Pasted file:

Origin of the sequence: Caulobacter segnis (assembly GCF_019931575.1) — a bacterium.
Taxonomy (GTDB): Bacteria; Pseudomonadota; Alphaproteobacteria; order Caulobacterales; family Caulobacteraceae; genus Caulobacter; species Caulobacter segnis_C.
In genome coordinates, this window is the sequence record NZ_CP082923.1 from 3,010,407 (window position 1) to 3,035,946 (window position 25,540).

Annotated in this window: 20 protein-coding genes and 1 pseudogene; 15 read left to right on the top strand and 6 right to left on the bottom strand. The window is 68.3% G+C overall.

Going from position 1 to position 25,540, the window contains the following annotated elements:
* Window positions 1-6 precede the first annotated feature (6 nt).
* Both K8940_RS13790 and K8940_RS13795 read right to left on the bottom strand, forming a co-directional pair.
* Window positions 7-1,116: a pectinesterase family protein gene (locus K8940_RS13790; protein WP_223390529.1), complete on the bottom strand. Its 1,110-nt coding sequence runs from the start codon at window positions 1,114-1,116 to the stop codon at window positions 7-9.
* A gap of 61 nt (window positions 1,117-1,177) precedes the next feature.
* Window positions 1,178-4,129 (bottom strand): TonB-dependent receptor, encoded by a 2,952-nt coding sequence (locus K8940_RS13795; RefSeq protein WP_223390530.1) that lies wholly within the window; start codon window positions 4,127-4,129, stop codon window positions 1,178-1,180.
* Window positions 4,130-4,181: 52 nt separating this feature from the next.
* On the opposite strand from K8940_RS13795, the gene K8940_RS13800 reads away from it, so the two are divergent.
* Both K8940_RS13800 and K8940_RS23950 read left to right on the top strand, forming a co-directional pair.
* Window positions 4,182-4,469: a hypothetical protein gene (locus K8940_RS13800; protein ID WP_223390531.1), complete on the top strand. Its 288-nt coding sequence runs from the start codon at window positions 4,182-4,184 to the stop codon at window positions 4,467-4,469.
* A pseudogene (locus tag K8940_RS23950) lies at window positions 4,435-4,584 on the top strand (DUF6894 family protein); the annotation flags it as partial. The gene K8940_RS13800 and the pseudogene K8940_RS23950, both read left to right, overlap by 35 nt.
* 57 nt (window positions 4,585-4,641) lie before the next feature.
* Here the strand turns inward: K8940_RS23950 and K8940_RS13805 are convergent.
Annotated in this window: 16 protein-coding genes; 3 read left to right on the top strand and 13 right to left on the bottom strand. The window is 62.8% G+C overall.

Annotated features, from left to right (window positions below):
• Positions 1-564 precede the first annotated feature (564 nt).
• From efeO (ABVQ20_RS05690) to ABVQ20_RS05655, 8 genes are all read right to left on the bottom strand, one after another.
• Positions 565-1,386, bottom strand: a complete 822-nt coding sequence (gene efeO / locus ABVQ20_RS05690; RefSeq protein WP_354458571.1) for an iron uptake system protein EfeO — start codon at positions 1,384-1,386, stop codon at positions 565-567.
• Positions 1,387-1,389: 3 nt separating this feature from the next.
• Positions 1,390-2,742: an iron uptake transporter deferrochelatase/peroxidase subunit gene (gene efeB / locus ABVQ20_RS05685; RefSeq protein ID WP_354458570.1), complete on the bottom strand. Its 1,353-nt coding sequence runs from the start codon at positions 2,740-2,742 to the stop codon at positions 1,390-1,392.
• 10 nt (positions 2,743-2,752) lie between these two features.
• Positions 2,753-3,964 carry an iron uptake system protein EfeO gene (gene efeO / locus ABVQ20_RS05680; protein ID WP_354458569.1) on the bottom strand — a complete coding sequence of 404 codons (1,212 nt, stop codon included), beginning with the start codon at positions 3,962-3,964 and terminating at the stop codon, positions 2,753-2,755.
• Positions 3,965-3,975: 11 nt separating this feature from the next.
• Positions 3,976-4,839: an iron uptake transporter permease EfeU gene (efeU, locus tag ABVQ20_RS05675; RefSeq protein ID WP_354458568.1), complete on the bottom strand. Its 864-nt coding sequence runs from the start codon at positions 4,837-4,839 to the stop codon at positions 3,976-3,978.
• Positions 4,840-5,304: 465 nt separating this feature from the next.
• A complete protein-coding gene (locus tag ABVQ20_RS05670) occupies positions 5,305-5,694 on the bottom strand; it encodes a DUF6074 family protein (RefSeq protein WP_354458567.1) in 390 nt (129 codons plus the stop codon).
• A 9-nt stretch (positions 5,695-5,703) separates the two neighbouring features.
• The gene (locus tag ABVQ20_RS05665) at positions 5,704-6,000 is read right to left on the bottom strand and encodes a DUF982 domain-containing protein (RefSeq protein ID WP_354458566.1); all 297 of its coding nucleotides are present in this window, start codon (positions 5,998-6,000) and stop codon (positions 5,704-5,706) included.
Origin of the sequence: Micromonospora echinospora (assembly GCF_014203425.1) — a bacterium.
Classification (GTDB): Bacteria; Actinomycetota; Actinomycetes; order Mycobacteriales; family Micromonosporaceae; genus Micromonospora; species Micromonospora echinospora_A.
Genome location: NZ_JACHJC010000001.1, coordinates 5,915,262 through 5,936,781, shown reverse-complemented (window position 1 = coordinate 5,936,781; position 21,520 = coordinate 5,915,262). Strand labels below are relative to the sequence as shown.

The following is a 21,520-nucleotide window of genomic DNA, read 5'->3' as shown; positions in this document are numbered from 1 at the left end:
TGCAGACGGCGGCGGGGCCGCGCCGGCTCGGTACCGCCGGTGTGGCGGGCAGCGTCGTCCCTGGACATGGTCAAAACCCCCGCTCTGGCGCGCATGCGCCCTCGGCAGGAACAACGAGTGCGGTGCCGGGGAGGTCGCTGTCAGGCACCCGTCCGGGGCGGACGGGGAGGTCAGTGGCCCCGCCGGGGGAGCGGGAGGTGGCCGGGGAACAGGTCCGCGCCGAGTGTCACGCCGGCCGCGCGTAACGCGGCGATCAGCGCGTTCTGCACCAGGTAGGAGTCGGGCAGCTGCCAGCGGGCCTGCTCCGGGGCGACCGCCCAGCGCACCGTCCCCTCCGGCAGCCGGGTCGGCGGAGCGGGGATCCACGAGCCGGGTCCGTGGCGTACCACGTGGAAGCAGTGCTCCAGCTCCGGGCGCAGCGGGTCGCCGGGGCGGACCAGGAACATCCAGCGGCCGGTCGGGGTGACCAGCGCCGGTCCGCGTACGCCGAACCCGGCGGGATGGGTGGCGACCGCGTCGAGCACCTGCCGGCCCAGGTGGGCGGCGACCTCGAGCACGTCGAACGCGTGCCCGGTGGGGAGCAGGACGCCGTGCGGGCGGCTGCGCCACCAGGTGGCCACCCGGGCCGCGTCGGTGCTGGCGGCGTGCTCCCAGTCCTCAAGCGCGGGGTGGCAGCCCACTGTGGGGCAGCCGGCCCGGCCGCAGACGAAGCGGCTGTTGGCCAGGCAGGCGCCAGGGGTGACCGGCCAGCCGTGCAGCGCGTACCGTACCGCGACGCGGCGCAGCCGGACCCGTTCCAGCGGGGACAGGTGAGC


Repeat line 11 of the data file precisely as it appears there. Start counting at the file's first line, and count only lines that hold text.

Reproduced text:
* Window positions 4,130-4,181: 52 nt separating this feature from the next.